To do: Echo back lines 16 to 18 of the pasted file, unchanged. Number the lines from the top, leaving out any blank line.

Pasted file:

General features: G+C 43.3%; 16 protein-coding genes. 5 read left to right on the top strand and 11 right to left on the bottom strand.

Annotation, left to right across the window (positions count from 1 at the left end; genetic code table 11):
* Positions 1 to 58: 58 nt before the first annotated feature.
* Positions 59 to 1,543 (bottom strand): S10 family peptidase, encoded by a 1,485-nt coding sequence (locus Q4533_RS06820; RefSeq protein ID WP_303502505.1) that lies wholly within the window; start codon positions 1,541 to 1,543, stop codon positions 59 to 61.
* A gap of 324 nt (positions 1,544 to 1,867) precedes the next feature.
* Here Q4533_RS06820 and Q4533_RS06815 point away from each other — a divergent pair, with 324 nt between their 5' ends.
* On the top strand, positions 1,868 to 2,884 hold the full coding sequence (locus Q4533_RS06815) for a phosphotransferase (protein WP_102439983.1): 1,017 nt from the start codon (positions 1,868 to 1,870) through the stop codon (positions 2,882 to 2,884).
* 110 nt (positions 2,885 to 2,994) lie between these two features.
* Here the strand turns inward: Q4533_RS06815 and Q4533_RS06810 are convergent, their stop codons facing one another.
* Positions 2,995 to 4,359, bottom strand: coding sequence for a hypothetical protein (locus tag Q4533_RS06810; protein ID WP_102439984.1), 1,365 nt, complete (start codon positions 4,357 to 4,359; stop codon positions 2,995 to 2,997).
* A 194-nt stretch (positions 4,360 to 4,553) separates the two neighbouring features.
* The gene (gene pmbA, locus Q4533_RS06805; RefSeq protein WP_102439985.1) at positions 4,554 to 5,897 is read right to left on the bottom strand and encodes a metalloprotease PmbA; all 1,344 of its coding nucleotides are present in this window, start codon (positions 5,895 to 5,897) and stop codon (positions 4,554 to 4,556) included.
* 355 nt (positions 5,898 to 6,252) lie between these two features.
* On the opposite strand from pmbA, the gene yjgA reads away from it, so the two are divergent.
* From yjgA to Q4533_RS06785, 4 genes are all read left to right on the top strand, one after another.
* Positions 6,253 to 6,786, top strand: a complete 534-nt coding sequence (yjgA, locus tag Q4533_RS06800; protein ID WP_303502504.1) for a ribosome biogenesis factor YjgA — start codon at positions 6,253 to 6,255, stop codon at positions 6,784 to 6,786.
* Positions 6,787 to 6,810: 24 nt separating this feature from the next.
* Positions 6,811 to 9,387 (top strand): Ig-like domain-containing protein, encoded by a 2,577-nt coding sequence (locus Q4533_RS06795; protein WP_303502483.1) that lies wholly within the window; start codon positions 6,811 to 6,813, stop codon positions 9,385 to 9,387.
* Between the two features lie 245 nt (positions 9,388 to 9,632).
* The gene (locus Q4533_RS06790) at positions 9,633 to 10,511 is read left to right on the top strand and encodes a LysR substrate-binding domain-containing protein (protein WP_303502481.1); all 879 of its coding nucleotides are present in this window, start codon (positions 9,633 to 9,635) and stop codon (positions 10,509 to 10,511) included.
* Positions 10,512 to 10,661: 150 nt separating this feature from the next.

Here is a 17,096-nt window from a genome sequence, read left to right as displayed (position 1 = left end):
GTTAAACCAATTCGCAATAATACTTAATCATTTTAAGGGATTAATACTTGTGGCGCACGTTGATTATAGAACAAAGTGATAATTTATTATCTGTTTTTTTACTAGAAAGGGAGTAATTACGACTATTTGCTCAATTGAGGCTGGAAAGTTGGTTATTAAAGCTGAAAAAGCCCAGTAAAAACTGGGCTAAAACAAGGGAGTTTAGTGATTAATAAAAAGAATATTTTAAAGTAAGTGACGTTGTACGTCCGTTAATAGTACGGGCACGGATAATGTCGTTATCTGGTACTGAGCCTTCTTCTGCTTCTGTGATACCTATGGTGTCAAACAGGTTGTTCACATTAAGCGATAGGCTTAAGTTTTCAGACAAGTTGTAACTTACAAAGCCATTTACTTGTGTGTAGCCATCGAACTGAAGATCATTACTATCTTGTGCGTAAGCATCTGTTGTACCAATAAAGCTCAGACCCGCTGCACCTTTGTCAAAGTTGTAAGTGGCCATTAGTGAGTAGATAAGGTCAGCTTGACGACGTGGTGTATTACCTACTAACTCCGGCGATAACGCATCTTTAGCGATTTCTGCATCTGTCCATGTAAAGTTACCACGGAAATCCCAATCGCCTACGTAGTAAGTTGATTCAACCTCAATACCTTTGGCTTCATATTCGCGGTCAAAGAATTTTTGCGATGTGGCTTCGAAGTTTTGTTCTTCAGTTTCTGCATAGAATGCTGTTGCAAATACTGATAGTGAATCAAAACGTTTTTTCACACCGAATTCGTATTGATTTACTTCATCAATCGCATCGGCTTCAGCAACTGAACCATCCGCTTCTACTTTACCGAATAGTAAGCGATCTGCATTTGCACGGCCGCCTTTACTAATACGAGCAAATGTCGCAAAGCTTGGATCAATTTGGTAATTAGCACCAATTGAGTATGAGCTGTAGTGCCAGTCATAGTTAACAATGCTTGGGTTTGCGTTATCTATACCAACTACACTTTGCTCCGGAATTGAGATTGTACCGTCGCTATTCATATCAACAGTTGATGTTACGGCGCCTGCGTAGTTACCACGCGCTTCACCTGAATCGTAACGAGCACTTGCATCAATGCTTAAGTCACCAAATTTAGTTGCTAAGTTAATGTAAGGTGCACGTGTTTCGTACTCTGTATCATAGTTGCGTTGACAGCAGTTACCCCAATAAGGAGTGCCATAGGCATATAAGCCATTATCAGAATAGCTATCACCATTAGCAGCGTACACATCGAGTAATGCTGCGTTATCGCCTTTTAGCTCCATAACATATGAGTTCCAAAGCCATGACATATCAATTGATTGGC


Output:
* Positions 6,253 to 6,786, top strand: a complete 534-nt coding sequence (yjgA, locus tag Q4533_RS06800; protein ID WP_303502504.1) for a ribosome biogenesis factor YjgA — start codon at positions 6,253 to 6,255, stop codon at positions 6,784 to 6,786.
* Positions 6,787 to 6,810: 24 nt separating this feature from the next.
* Positions 6,811 to 9,387 (top strand): Ig-like domain-containing protein, encoded by a 2,577-nt coding sequence (locus Q4533_RS06795; protein WP_303502483.1) that lies wholly within the window; start codon positions 6,811 to 6,813, stop codon positions 9,385 to 9,387.